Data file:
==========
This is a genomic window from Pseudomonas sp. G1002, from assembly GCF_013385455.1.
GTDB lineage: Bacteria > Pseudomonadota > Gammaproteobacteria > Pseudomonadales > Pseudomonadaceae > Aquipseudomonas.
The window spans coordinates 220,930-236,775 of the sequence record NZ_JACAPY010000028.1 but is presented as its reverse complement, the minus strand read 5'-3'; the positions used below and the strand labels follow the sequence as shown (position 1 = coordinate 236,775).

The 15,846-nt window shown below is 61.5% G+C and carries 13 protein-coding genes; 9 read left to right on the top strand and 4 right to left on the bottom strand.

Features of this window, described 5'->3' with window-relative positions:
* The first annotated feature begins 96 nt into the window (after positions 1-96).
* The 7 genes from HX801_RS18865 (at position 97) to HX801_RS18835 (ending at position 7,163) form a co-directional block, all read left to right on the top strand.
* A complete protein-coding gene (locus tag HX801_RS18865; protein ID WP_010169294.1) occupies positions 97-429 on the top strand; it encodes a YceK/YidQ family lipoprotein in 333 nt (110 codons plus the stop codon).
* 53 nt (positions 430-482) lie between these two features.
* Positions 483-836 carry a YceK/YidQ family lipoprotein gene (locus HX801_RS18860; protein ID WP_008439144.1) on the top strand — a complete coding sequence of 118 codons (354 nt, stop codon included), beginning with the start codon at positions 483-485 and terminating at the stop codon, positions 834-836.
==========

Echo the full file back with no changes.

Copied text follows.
This is a genomic window from Pseudomonas sp. G1002, from assembly GCF_013385455.1.
GTDB lineage: Bacteria > Pseudomonadota > Gammaproteobacteria > Pseudomonadales > Pseudomonadaceae > Aquipseudomonas.
The window spans coordinates 220,930-236,775 of the sequence record NZ_JACAPY010000028.1 but is presented as its reverse complement, the minus strand read 5'-3'; the positions used below and the strand labels follow the sequence as shown (position 1 = coordinate 236,775).

The 15,846-nt window shown below is 61.5% G+C and carries 13 protein-coding genes; 9 read left to right on the top strand and 4 right to left on the bottom strand.

Features of this window, described 5'->3' with window-relative positions:
* The first annotated feature begins 96 nt into the window (after positions 1-96).
* The 7 genes from HX801_RS18865 (at position 97) to HX801_RS18835 (ending at position 7,163) form a co-directional block, all read left to right on the top strand.
* A complete protein-coding gene (locus tag HX801_RS18865; protein ID WP_010169294.1) occupies positions 97-429 on the top strand; it encodes a YceK/YidQ family lipoprotein in 333 nt (110 codons plus the stop codon).
* 53 nt (positions 430-482) lie between these two features.
* Positions 483-836 carry a YceK/YidQ family lipoprotein gene (locus HX801_RS18860; protein ID WP_008439144.1) on the top strand — a complete coding sequence of 118 codons (354 nt, stop codon included), beginning with the start codon at positions 483-485 and terminating at the stop codon, positions 834-836.